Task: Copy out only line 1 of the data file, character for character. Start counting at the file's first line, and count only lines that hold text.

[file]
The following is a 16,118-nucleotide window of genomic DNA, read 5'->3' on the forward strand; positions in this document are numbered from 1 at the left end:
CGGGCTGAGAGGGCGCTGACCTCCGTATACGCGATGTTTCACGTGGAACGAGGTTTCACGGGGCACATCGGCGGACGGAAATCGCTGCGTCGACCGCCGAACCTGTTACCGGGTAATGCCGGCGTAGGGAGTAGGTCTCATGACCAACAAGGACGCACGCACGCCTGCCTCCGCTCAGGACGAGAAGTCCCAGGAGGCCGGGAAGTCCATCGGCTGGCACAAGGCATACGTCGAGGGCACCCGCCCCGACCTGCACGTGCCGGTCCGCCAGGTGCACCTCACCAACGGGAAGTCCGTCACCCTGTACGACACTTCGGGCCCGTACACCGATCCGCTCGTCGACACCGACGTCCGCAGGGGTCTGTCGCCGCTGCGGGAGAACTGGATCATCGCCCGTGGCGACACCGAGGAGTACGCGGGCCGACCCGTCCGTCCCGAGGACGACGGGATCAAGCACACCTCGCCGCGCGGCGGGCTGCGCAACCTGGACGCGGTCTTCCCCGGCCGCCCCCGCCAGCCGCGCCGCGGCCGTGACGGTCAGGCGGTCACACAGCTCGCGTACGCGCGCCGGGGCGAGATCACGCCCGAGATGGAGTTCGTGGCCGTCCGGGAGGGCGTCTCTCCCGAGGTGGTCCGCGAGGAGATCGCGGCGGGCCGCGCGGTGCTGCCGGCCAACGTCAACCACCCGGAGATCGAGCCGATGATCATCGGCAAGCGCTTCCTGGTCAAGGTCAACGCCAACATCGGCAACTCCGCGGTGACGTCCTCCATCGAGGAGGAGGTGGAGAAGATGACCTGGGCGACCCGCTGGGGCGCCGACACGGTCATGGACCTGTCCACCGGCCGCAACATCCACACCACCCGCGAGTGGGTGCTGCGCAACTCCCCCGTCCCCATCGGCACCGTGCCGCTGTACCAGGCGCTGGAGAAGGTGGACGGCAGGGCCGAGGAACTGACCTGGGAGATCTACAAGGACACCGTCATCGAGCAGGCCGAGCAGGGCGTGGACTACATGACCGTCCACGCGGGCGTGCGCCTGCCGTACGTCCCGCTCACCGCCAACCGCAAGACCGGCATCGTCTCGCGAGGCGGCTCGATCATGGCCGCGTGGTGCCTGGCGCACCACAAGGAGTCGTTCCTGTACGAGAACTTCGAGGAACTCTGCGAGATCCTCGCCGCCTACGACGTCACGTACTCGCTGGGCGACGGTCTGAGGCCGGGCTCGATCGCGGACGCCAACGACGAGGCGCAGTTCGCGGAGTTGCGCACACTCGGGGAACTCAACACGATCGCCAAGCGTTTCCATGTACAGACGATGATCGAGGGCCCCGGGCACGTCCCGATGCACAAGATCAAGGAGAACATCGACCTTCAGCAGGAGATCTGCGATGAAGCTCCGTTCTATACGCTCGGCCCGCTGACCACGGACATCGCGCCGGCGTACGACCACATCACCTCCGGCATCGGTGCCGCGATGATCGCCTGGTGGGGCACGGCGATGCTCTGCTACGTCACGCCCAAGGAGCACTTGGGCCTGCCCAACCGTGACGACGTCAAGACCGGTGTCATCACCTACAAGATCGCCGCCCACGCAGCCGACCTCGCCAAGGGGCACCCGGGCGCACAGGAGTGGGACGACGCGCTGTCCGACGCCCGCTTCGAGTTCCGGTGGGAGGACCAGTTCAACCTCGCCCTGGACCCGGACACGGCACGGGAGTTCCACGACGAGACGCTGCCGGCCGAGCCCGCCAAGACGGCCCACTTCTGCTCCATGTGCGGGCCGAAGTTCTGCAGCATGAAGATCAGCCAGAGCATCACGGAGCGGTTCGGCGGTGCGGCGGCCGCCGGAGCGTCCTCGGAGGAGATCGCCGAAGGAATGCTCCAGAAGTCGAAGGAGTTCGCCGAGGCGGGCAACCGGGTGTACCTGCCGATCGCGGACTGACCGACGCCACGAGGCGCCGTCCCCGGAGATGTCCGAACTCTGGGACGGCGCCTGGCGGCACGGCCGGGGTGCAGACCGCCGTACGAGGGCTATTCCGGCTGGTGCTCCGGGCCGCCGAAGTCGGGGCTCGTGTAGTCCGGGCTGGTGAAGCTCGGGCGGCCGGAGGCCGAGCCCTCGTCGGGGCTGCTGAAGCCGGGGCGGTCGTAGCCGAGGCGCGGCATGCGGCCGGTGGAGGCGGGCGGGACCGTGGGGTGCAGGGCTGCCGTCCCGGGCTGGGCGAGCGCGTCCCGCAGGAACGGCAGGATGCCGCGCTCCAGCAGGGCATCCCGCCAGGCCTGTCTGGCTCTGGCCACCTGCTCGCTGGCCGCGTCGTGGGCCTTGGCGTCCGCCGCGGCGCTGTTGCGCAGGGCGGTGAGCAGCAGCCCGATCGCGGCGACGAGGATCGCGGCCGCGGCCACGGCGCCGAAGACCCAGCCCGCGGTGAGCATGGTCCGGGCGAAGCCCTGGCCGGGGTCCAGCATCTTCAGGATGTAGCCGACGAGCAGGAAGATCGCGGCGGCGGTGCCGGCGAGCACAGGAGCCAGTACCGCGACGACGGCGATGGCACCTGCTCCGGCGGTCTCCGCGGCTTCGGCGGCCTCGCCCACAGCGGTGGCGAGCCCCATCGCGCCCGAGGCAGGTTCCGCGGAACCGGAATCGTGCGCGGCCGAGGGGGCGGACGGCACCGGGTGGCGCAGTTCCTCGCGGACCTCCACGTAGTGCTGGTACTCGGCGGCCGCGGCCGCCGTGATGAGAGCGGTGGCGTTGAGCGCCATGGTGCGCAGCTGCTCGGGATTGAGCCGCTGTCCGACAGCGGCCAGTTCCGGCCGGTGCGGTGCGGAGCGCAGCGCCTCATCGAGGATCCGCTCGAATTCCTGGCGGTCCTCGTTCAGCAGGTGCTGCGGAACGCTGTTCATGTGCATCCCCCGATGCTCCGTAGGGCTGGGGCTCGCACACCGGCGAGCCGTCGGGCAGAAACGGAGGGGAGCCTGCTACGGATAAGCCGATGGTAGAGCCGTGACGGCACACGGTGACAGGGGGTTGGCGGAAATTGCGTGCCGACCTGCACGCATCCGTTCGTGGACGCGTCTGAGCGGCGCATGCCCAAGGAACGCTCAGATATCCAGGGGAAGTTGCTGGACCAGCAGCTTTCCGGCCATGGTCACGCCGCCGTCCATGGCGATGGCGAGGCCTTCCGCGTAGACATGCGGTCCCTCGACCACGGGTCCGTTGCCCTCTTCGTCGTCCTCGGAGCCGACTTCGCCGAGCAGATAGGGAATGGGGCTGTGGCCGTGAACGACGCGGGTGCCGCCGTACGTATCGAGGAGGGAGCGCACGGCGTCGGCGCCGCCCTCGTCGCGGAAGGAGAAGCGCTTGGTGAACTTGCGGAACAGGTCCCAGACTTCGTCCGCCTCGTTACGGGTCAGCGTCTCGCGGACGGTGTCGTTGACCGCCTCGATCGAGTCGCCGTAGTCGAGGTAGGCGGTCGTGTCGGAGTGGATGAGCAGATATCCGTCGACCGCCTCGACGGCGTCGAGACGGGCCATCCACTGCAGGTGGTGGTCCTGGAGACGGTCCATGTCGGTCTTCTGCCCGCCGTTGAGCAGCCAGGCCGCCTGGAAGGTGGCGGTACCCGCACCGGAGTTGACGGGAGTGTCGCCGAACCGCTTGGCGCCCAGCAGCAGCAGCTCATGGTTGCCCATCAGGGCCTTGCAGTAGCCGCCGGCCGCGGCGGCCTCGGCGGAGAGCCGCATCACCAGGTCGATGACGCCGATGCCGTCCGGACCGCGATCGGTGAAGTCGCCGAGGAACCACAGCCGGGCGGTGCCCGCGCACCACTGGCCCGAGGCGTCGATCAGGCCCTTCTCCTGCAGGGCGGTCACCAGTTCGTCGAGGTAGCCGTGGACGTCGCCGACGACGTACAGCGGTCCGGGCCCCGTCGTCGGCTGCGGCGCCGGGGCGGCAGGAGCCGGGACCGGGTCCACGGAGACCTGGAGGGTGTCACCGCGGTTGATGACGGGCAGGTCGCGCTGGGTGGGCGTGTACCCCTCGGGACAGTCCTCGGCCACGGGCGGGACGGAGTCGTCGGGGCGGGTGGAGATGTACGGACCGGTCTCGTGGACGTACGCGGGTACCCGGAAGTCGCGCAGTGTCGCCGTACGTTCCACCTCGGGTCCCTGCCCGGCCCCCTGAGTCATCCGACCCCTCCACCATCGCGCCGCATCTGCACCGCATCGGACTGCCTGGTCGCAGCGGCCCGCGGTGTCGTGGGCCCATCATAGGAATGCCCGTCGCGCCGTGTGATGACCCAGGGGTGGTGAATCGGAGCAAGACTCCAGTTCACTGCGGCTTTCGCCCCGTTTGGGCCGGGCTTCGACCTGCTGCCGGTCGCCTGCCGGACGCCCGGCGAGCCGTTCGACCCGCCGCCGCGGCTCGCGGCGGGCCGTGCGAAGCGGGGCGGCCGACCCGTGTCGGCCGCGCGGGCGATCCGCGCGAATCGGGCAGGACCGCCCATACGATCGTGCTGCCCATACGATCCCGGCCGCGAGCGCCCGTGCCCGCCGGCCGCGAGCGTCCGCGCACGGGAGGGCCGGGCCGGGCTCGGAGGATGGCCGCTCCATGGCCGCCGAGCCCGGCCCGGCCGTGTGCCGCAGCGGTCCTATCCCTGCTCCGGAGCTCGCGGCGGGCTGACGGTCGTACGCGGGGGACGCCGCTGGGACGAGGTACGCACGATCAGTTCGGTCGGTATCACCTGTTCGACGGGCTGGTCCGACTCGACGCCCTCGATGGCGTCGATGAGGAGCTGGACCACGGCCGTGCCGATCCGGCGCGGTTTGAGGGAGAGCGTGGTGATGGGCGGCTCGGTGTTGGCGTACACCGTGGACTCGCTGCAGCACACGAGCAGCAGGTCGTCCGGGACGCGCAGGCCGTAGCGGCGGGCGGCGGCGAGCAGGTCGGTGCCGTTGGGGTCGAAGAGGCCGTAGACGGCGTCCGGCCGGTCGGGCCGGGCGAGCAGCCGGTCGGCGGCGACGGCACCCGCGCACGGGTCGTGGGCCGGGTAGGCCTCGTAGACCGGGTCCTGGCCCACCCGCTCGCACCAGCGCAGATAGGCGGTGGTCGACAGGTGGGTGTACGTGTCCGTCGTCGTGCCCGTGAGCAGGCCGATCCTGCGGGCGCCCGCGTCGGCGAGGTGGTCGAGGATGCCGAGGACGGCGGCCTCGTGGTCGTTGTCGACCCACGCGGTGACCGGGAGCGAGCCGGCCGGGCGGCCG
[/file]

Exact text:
The following is a 16,118-nucleotide window of genomic DNA, read 5'->3' on the forward strand; positions in this document are numbered from 1 at the left end: